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Communities

HBA getting aggressive to keep neighborhood ‘clean and safe’

Posted: September 22nd, 2017 | Communities, Featured, Hillcrest | No Comments

By Morgan M. Hurley | Contributing Editor

With the news of San Diego’s outbreak of hepatitis A — which has infected more than 400 people, killing 16, mostly in the homeless community — San Diego Community News Network decided to catch up with the Hillcrest Business Association (HBA), and find out how this neighborhood can rise above the dire situation facing Downtown residents.

It’s widely known that Hillcrest residents and business owners have noticed an uptick in vagrancy in recent years and on occasions some people have experienced aggressive behavior. It is a common topic of conversation among friends and colleagues and has often been an agenda item at Hillcrest resident and business group meetings.

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Guest Editorial: Will Uptown finally get its parking garage?

By Leo Wilson

Recently, the visionary concept of building a public park on top of a multi-story parking garage in Hillcrest has been put forward by the Uptown Gateway Council.

The Uptown Gateway Council is a group of commercial property owners in Hillcrest who hope to transform the area roughly between Fourth and Seventh avenues and from Washington Street to Pennsylvania Avenue.

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Hillcrest Town Council update on homelessness, hepatitis A crisis

By Benny Cartwright

The Hillcrest Town Council meeting on Tuesday, Sept. 12, saw one of its largest crowds in recent years, with over 145 people in attendance to hear District 3 Councilmember Chris Ward speak about his strategies to address homelessness in San Diego.

With the homeless situation particularly visible in urban areas like Hillcrest, many residents spoke up demanding immediate solutions.

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The Kensington story

Posted: September 22nd, 2017 | Columns, Communities, Feature, HouseCalls, Kensington, Top Story | No Comments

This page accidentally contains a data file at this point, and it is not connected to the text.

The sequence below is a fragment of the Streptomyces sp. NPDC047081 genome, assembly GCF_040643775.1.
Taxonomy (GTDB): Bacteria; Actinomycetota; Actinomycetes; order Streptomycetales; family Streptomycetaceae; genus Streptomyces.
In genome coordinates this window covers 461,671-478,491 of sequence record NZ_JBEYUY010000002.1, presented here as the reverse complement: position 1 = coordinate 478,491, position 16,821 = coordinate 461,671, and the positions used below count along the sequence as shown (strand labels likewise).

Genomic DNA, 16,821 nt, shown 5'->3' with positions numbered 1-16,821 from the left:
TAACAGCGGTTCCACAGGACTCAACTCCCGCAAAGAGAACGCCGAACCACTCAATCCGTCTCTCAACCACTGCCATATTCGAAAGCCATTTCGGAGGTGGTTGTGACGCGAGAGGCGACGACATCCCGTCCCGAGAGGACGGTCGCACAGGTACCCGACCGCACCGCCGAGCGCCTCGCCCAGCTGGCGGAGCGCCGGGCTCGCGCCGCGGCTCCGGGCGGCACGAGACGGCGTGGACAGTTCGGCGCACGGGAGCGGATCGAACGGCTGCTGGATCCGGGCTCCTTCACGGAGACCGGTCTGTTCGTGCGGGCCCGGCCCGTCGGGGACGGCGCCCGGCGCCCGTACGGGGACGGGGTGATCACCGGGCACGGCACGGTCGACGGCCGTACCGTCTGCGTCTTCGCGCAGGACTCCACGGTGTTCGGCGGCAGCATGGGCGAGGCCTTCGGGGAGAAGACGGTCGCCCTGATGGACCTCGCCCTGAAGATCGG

By Michael Good | House Calls

For such a quiet, respectable community, Kensington has had its fair share of mystery and intrigue over the years.

Neighborhood lore has it that someone on Marlborough Drive forgot to mow his lawn back in 1952, and apparently more than one of those speakeasy doors you can still find in the middle of Kensington’s classic, solid Spanish entry portals actually was used to receive a liquor delivery, back in the Prohibition days. Whew! And then there was a trashcan mix-up a couple years back. A Mr. Jones rolled home a Mr. Smith’s much-better-maintained trashcan — supposedly by mistake. It was a real mess. A stink was raised. You get the idea.

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Bankers Hill Fall Festival is Oct. 21

Posted: September 22nd, 2017 | Bankers Hill, Communities, Featured | No Comments

By Colette Mauzeralle

The historic community of Bankers Hill will celebrate local businesses and the changing season with the second annual Bankers Hill Fall Festival on Saturday, Oct. 21 from 1-5 p.m.

Designed to showcase Bankers Hill as a destination neighborhood, the fall festival is a walk-around event inviting all ages to explore and discover 10 blocks of Fifth and Fourth avenues.

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Finding his way

By Cynthia Robertson

Imagine that the Taliban is trying to find you in Afghanistan where you live so that they can murder you. Now imagine that you have to leave your friends, family and everything you know back in your homeland and move to another country. That is the reality for many of the interpreters in Afghanistan and Iraq who chose to help U.S. troops fight the enemy in their homeland.

Such is the case with South Park resident Noorullah Aziz, who moved to the United States two years ago. He is safe now, employed, and has made new friends, but his smile is slow. Every day he hopes for his family to be able to move out here soon.

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AIDS memorial site is selected

Posted: September 8th, 2017 | Bankers Hill, Communities, Featured, News | No Comments

By Ken Williams | Editor

“There’s no place in San Diego to mourn our loved ones,” said an emotional Rory Curz, who described himself as a 25-year survivor of AIDS.

Curz said it was “incredibly important” to build a local AIDS memorial because history can easily be forgotten.

“I’ve seen more people die,” by the time Curz was 30, “as my parents did by age 50,” he added.

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